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Hofstra Law Review

Abstract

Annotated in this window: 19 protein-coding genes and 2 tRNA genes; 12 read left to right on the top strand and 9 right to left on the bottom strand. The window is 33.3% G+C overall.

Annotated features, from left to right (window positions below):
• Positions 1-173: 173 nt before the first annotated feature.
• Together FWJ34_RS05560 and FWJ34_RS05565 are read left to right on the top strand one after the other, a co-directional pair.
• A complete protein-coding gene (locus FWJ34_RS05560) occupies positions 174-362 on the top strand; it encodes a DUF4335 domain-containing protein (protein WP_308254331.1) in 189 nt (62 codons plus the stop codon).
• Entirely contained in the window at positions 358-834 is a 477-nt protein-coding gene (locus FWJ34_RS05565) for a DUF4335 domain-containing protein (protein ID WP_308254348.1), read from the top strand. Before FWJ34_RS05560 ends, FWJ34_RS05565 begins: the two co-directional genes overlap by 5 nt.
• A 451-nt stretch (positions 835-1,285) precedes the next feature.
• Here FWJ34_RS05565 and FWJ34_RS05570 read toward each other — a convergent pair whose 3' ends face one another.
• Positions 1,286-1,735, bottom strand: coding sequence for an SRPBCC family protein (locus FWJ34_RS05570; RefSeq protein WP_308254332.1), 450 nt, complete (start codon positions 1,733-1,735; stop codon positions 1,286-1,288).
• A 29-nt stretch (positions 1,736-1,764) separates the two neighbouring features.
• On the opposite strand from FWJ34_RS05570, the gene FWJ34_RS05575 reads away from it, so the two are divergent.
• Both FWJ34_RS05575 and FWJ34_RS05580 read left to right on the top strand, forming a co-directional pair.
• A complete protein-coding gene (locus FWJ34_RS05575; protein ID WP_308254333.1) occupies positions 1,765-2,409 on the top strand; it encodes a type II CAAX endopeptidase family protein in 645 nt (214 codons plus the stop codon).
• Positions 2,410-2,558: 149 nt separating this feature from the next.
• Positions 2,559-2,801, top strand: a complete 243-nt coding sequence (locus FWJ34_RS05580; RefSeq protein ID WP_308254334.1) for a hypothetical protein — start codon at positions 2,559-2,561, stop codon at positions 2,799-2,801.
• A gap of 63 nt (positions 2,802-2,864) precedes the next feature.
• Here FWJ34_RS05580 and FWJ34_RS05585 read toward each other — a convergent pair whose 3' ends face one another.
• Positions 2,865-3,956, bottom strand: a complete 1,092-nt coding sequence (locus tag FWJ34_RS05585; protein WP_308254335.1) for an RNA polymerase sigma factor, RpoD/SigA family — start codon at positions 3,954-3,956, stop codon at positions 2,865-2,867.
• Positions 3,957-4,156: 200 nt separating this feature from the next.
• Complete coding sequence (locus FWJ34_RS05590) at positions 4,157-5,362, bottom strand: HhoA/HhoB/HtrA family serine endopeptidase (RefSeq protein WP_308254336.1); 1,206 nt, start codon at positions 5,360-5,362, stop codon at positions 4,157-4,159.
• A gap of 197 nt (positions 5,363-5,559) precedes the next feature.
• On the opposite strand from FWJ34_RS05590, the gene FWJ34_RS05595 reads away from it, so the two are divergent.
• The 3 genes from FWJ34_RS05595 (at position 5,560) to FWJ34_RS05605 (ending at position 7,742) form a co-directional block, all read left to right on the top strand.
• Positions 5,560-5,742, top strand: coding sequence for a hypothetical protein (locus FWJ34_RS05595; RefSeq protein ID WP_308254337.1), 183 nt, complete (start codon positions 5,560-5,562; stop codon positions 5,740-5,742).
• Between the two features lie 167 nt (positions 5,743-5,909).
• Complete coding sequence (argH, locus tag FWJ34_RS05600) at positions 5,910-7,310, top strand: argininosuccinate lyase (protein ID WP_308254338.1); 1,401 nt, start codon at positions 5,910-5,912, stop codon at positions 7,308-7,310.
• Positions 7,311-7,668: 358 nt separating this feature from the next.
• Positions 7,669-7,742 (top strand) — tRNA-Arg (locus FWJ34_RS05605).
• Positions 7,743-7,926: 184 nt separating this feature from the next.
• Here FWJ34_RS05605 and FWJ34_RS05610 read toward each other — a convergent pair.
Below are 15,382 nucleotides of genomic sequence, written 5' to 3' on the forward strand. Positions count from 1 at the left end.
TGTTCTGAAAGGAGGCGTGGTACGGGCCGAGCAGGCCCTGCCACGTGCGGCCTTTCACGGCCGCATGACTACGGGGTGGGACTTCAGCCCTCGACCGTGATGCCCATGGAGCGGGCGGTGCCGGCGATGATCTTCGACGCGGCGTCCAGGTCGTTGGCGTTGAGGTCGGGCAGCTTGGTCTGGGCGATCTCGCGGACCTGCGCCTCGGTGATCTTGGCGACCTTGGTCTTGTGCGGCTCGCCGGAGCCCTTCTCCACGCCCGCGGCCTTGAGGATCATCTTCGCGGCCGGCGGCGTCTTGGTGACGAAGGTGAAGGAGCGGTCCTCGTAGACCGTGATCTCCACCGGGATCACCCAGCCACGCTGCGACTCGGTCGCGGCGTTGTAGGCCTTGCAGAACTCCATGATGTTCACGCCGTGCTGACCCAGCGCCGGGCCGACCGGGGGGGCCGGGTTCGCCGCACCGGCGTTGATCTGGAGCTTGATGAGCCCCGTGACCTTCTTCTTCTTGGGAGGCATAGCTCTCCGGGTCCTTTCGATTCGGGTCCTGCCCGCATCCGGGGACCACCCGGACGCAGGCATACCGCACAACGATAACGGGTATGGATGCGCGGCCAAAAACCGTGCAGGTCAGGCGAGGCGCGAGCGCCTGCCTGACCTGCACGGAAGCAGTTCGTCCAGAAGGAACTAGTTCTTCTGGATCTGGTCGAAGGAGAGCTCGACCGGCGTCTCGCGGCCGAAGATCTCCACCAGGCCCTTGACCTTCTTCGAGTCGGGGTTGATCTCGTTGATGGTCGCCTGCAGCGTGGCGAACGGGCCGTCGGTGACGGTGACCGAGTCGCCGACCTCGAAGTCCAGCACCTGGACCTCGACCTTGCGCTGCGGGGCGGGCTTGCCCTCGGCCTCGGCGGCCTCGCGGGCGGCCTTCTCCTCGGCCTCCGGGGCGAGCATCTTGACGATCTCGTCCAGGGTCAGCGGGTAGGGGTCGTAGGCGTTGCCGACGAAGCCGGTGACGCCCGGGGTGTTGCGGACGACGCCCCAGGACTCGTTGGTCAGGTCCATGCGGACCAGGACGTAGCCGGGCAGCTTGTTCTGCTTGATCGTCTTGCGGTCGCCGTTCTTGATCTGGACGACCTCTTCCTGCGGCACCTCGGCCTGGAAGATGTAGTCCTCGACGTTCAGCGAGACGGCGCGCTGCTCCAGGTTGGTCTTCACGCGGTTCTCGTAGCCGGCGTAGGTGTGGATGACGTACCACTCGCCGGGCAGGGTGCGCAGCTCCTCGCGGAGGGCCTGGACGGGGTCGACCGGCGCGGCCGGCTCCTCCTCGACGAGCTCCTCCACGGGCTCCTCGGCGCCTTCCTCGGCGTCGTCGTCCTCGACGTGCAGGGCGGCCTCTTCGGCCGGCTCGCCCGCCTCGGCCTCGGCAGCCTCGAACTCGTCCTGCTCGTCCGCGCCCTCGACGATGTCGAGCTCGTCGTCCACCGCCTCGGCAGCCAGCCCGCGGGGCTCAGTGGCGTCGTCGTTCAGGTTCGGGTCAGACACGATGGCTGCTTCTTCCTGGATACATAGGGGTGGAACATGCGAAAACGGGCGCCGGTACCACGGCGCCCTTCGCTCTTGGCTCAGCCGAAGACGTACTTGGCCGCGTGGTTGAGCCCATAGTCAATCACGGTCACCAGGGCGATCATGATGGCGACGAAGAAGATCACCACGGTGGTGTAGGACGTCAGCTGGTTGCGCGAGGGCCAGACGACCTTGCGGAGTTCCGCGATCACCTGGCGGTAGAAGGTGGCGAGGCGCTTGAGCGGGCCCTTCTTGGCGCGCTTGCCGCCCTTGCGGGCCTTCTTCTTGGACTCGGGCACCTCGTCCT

Prompted by the litany of complaints about corporate boards - as once again highlighted by recent corporate scandals - this paper seeks to add to the literature on why corporation laws in the United States (and, indeed, around the world) generally call for corporate governance by or under a board of directors. Moreover, this paper takes a very different approach in searching for an answer. Instead of theorizing, this paper examines historical sources in order to look at how and why an elected board of directors came to be the accepted mode of corporate governance. This will entail a reverse chronological tour all the way back to the antecedents of today's corporate board in fourteenth through sixteenth century companies of English merchants engaged in foreign trade. The central insight of this chronology is that the corporate board of directors did not develop as an institution to manage the business corporation. Rather, it is an institution the business corporation inherited when the business corporation evolved out of societies of independent merchants. This paper also shows how these merchant societies based their adoption of the antecedents of today's corporate board on widespread political theories and practices in medieval Europe that, although hardly democratic, often called for the use of collective governance by a body of representatives. The discovery of the historical and political origins of the corporate board, besides being interesting in its own right, suggests that the current frustration with corporate boards may arise from confusing an institution designed to achieve political legitimacy through consent of the governed, with the goal of assuring efficient management of a business on behalf of passive investors.

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